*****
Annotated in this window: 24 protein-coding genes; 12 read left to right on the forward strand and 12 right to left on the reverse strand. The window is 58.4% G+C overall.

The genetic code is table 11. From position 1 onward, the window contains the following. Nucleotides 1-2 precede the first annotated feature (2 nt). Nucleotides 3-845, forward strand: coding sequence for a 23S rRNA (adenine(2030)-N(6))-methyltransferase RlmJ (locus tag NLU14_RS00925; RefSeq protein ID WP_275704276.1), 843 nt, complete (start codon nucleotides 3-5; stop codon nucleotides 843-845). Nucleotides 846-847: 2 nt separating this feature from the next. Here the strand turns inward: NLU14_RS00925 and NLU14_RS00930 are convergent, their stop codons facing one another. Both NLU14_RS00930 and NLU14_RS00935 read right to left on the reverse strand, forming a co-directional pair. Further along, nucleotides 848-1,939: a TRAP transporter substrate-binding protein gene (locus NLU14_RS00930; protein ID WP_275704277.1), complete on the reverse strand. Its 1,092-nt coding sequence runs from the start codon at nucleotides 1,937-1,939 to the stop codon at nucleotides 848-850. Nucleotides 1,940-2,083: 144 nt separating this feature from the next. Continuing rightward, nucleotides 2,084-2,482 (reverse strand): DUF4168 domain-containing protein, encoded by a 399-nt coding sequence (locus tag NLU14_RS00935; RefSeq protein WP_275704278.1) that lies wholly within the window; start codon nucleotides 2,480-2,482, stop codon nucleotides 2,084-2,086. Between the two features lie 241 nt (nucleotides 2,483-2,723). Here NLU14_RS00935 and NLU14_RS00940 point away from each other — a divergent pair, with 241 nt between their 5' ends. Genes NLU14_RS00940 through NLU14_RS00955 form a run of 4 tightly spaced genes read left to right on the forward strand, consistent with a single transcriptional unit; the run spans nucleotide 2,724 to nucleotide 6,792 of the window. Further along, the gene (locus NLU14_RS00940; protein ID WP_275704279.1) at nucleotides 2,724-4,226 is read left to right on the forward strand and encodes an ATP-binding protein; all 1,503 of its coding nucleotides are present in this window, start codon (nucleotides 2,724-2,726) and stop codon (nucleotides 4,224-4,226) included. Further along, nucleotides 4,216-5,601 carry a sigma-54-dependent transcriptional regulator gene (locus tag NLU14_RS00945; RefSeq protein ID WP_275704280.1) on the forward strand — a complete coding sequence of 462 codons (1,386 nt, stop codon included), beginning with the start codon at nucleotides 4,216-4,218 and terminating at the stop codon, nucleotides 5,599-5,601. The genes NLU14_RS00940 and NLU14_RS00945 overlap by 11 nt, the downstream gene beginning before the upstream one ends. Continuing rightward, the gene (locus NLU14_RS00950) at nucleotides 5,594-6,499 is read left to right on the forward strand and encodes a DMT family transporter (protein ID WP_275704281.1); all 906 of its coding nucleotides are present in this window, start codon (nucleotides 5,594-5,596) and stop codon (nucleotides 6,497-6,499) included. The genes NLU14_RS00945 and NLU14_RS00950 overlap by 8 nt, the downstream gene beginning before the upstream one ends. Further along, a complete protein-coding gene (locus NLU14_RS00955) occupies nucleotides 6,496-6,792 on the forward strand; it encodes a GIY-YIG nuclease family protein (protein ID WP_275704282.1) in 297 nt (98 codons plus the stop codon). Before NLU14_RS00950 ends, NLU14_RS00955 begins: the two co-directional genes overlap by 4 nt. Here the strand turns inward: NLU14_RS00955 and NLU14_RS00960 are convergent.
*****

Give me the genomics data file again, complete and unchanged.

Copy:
Annotated in this window: 24 protein-coding genes; 12 read left to right on the forward strand and 12 right to left on the reverse strand. The window is 58.4% G+C overall.

The genetic code is table 11. From position 1 onward, the window contains the following. Nucleotides 1-2 precede the first annotated feature (2 nt). Nucleotides 3-845, forward strand: coding sequence for a 23S rRNA (adenine(2030)-N(6))-methyltransferase RlmJ (locus tag NLU14_RS00925; RefSeq protein ID WP_275704276.1), 843 nt, complete (start codon nucleotides 3-5; stop codon nucleotides 843-845). Nucleotides 846-847: 2 nt separating this feature from the next. Here the strand turns inward: NLU14_RS00925 and NLU14_RS00930 are convergent, their stop codons facing one another. Both NLU14_RS00930 and NLU14_RS00935 read right to left on the reverse strand, forming a co-directional pair. Further along, nucleotides 848-1,939: a TRAP transporter substrate-binding protein gene (locus NLU14_RS00930; protein ID WP_275704277.1), complete on the reverse strand. Its 1,092-nt coding sequence runs from the start codon at nucleotides 1,937-1,939 to the stop codon at nucleotides 848-850. Nucleotides 1,940-2,083: 144 nt separating this feature from the next. Continuing rightward, nucleotides 2,084-2,482 (reverse strand): DUF4168 domain-containing protein, encoded by a 399-nt coding sequence (locus tag NLU14_RS00935; RefSeq protein WP_275704278.1) that lies wholly within the window; start codon nucleotides 2,480-2,482, stop codon nucleotides 2,084-2,086. Between the two features lie 241 nt (nucleotides 2,483-2,723). Here NLU14_RS00935 and NLU14_RS00940 point away from each other — a divergent pair, with 241 nt between their 5' ends. Genes NLU14_RS00940 through NLU14_RS00955 form a run of 4 tightly spaced genes read left to right on the forward strand, consistent with a single transcriptional unit; the run spans nucleotide 2,724 to nucleotide 6,792 of the window. Further along, the gene (locus NLU14_RS00940; protein ID WP_275704279.1) at nucleotides 2,724-4,226 is read left to right on the forward strand and encodes an ATP-binding protein; all 1,503 of its coding nucleotides are present in this window, start codon (nucleotides 2,724-2,726) and stop codon (nucleotides 4,224-4,226) included. Further along, nucleotides 4,216-5,601 carry a sigma-54-dependent transcriptional regulator gene (locus tag NLU14_RS00945; RefSeq protein ID WP_275704280.1) on the forward strand — a complete coding sequence of 462 codons (1,386 nt, stop codon included), beginning with the start codon at nucleotides 4,216-4,218 and terminating at the stop codon, nucleotides 5,599-5,601. The genes NLU14_RS00940 and NLU14_RS00945 overlap by 11 nt, the downstream gene beginning before the upstream one ends. Continuing rightward, the gene (locus NLU14_RS00950) at nucleotides 5,594-6,499 is read left to right on the forward strand and encodes a DMT family transporter (protein ID WP_275704281.1); all 906 of its coding nucleotides are present in this window, start codon (nucleotides 5,594-5,596) and stop codon (nucleotides 6,497-6,499) included. The genes NLU14_RS00945 and NLU14_RS00950 overlap by 8 nt, the downstream gene beginning before the upstream one ends. Further along, a complete protein-coding gene (locus NLU14_RS00955) occupies nucleotides 6,496-6,792 on the forward strand; it encodes a GIY-YIG nuclease family protein (protein ID WP_275704282.1) in 297 nt (98 codons plus the stop codon). Before NLU14_RS00950 ends, NLU14_RS00955 begins: the two co-directional genes overlap by 4 nt. Here the strand turns inward: NLU14_RS00955 and NLU14_RS00960 are convergent.